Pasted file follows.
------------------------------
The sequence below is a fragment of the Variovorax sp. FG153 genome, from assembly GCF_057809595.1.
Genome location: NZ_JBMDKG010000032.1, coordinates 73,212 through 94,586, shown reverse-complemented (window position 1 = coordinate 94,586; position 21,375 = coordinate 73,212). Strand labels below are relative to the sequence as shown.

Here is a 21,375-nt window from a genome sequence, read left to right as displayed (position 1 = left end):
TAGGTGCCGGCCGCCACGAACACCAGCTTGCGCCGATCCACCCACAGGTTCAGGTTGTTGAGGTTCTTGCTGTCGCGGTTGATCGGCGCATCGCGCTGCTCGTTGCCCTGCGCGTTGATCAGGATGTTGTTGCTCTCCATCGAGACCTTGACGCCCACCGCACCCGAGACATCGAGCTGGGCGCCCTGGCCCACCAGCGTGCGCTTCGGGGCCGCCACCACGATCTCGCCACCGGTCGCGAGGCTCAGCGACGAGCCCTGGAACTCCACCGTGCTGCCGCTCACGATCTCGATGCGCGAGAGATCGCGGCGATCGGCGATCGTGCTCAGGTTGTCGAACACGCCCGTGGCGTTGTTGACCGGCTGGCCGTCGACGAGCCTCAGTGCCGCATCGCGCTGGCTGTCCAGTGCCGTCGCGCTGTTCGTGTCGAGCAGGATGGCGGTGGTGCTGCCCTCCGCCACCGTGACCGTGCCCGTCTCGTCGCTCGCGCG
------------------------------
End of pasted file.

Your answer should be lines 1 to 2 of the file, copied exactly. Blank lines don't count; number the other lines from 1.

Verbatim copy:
The sequence below is a fragment of the Variovorax sp. FG153 genome, from assembly GCF_057809595.1.
Genome location: NZ_JBMDKG010000032.1, coordinates 73,212 through 94,586, shown reverse-complemented (window position 1 = coordinate 94,586; position 21,375 = coordinate 73,212). Strand labels below are relative to the sequence as shown.